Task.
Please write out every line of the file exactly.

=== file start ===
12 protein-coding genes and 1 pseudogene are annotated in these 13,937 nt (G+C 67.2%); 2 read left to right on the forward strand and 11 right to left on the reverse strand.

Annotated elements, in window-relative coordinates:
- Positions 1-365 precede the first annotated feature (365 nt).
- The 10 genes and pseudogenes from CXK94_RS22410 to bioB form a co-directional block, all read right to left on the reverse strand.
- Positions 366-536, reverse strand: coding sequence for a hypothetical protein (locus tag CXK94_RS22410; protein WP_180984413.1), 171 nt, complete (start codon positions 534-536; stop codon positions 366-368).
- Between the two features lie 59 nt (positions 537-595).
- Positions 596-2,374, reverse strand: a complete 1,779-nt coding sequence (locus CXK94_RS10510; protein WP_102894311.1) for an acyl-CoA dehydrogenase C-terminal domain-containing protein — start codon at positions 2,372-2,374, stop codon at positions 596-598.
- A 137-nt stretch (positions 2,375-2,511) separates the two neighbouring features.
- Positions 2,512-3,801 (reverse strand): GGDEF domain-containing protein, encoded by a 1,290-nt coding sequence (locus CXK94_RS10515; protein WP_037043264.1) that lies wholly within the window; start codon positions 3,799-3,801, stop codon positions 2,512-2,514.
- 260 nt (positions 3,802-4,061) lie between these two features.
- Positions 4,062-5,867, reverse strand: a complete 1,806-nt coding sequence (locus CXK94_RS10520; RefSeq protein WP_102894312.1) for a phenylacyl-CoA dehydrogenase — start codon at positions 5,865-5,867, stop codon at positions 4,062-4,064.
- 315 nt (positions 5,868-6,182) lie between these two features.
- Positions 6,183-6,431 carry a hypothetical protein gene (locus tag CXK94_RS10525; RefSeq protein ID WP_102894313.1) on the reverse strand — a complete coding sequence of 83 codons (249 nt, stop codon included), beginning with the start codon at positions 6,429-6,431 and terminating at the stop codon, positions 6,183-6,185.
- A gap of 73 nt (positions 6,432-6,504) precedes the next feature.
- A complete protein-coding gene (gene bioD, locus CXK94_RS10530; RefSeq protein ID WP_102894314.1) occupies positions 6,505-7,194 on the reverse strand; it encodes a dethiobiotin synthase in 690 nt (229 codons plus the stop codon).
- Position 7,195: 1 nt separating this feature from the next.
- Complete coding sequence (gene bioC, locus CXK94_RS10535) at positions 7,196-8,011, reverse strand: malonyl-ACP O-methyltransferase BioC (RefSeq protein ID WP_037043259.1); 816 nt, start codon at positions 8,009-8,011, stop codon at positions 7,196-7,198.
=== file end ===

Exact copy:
12 protein-coding genes and 1 pseudogene are annotated in these 13,937 nt (G+C 67.2%); 2 read left to right on the forward strand and 11 right to left on the reverse strand.

Annotated elements, in window-relative coordinates:
- Positions 1-365 precede the first annotated feature (365 nt).
- The 10 genes and pseudogenes from CXK94_RS22410 to bioB form a co-directional block, all read right to left on the reverse strand.
- Positions 366-536, reverse strand: coding sequence for a hypothetical protein (locus tag CXK94_RS22410; protein WP_180984413.1), 171 nt, complete (start codon positions 534-536; stop codon positions 366-368).
- Between the two features lie 59 nt (positions 537-595).
- Positions 596-2,374, reverse strand: a complete 1,779-nt coding sequence (locus CXK94_RS10510; protein WP_102894311.1) for an acyl-CoA dehydrogenase C-terminal domain-containing protein — start codon at positions 2,372-2,374, stop codon at positions 596-598.
- A 137-nt stretch (positions 2,375-2,511) separates the two neighbouring features.
- Positions 2,512-3,801 (reverse strand): GGDEF domain-containing protein, encoded by a 1,290-nt coding sequence (locus CXK94_RS10515; protein WP_037043264.1) that lies wholly within the window; start codon positions 3,799-3,801, stop codon positions 2,512-2,514.
- 260 nt (positions 3,802-4,061) lie between these two features.
- Positions 4,062-5,867, reverse strand: a complete 1,806-nt coding sequence (locus CXK94_RS10520; RefSeq protein WP_102894312.1) for a phenylacyl-CoA dehydrogenase — start codon at positions 5,865-5,867, stop codon at positions 4,062-4,064.
- 315 nt (positions 5,868-6,182) lie between these two features.
- Positions 6,183-6,431 carry a hypothetical protein gene (locus tag CXK94_RS10525; RefSeq protein ID WP_102894313.1) on the reverse strand — a complete coding sequence of 83 codons (249 nt, stop codon included), beginning with the start codon at positions 6,429-6,431 and terminating at the stop codon, positions 6,183-6,185.
- A gap of 73 nt (positions 6,432-6,504) precedes the next feature.
- A complete protein-coding gene (gene bioD, locus CXK94_RS10530; RefSeq protein ID WP_102894314.1) occupies positions 6,505-7,194 on the reverse strand; it encodes a dethiobiotin synthase in 690 nt (229 codons plus the stop codon).
- Position 7,195: 1 nt separating this feature from the next.
- Complete coding sequence (gene bioC, locus CXK94_RS10535) at positions 7,196-8,011, reverse strand: malonyl-ACP O-methyltransferase BioC (RefSeq protein ID WP_037043259.1); 816 nt, start codon at positions 8,009-8,011, stop codon at positions 7,196-7,198.